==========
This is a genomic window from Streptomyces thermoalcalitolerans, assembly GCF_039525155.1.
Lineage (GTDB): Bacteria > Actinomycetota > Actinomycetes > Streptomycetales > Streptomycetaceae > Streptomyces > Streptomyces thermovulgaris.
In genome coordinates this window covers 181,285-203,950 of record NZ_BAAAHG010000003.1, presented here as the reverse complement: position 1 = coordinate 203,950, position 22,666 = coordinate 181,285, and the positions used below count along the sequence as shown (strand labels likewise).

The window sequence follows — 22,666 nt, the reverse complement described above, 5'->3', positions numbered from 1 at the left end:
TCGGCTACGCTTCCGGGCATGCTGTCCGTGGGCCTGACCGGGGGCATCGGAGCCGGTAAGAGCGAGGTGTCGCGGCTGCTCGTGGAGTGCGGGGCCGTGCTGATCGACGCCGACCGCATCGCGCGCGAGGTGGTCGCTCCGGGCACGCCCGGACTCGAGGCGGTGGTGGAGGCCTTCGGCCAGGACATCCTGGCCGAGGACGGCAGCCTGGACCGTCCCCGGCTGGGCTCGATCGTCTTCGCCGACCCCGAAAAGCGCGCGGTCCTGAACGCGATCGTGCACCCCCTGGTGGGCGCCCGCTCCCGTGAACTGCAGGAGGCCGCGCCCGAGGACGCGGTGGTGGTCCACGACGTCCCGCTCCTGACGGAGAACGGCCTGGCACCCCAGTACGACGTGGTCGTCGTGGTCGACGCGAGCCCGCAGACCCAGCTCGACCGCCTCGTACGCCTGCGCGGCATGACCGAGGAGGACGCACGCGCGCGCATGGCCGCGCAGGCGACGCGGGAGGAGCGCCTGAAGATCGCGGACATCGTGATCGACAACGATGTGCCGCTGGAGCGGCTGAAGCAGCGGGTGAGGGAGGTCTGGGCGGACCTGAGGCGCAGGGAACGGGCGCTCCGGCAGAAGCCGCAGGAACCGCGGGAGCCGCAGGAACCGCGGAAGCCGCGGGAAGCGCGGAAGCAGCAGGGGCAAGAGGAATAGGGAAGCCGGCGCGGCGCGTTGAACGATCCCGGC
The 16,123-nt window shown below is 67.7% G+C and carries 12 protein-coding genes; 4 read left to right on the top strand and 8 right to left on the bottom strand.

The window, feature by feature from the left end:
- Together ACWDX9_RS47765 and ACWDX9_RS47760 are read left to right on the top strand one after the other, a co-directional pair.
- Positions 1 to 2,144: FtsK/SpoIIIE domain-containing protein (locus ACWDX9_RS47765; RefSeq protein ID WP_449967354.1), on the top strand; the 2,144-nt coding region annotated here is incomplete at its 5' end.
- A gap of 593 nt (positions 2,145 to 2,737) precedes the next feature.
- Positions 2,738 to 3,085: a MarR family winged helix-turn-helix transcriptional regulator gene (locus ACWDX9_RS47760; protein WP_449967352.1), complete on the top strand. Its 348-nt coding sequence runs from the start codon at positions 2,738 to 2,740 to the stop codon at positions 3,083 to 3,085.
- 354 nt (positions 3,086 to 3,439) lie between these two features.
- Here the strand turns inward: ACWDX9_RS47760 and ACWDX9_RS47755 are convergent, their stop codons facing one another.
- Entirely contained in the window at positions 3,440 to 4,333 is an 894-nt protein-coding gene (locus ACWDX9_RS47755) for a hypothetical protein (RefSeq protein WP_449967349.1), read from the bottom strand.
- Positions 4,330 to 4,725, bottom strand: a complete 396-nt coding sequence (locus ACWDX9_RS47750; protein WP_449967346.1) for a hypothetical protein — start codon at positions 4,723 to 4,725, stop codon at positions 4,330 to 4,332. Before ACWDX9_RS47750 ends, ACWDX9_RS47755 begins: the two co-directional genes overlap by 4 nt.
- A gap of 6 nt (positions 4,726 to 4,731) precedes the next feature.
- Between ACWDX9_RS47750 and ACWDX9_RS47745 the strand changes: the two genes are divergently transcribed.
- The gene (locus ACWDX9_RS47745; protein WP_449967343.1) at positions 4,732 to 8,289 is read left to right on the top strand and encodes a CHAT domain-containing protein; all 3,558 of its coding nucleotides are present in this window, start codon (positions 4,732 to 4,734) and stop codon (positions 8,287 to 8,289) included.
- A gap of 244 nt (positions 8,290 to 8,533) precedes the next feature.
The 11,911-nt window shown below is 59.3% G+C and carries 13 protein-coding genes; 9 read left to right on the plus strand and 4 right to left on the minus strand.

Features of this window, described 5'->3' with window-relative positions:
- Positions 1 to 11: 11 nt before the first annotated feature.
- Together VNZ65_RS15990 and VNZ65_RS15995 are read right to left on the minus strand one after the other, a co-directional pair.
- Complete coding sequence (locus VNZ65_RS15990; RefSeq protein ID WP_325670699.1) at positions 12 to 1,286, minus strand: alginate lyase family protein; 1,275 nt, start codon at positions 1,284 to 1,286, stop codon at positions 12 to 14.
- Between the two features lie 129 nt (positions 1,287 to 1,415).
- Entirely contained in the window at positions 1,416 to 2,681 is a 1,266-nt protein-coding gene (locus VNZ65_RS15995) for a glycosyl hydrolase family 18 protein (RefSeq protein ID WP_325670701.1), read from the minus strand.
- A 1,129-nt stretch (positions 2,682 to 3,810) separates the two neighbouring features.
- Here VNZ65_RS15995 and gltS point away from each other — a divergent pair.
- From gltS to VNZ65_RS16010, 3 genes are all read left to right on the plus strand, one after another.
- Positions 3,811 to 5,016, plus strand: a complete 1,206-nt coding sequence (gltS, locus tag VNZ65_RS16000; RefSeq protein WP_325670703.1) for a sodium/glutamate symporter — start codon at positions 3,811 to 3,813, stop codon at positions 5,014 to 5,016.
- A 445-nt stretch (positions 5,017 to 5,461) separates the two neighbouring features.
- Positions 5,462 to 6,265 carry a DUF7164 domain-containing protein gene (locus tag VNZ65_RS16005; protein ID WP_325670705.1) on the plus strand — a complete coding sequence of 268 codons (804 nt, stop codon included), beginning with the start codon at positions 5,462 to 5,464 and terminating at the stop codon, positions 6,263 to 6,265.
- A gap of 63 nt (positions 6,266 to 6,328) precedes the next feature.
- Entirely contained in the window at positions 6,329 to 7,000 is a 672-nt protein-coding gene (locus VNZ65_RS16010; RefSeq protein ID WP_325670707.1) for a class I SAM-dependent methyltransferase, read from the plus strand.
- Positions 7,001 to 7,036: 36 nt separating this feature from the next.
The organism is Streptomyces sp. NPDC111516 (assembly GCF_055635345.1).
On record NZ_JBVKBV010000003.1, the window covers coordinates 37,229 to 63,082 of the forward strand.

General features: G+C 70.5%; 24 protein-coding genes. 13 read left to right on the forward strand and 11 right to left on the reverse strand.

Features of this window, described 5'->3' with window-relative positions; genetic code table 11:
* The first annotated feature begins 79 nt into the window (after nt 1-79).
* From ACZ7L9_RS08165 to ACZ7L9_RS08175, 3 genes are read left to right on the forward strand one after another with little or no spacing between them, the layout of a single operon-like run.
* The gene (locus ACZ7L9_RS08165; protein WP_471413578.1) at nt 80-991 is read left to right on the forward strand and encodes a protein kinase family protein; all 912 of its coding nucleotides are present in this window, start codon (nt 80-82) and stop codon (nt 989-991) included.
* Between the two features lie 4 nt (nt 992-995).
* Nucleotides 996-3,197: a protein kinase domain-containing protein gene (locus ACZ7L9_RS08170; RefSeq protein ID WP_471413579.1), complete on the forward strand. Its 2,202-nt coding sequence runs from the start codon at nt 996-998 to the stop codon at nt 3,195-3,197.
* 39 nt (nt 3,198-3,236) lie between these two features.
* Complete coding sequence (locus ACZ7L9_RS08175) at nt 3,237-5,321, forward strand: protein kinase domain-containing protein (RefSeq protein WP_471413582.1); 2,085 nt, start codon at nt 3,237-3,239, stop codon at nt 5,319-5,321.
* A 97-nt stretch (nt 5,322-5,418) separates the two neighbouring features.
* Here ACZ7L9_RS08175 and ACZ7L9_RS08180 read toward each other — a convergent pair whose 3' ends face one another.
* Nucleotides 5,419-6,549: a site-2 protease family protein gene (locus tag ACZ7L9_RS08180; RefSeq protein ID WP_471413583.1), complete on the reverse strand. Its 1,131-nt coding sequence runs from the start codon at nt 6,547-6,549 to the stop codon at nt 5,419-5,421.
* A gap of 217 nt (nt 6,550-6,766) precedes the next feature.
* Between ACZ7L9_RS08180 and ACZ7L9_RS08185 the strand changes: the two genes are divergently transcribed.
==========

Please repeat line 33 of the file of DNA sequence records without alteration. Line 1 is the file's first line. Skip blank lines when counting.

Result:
- A gap of 63 nt (positions 6,266 to 6,328) precedes the next feature.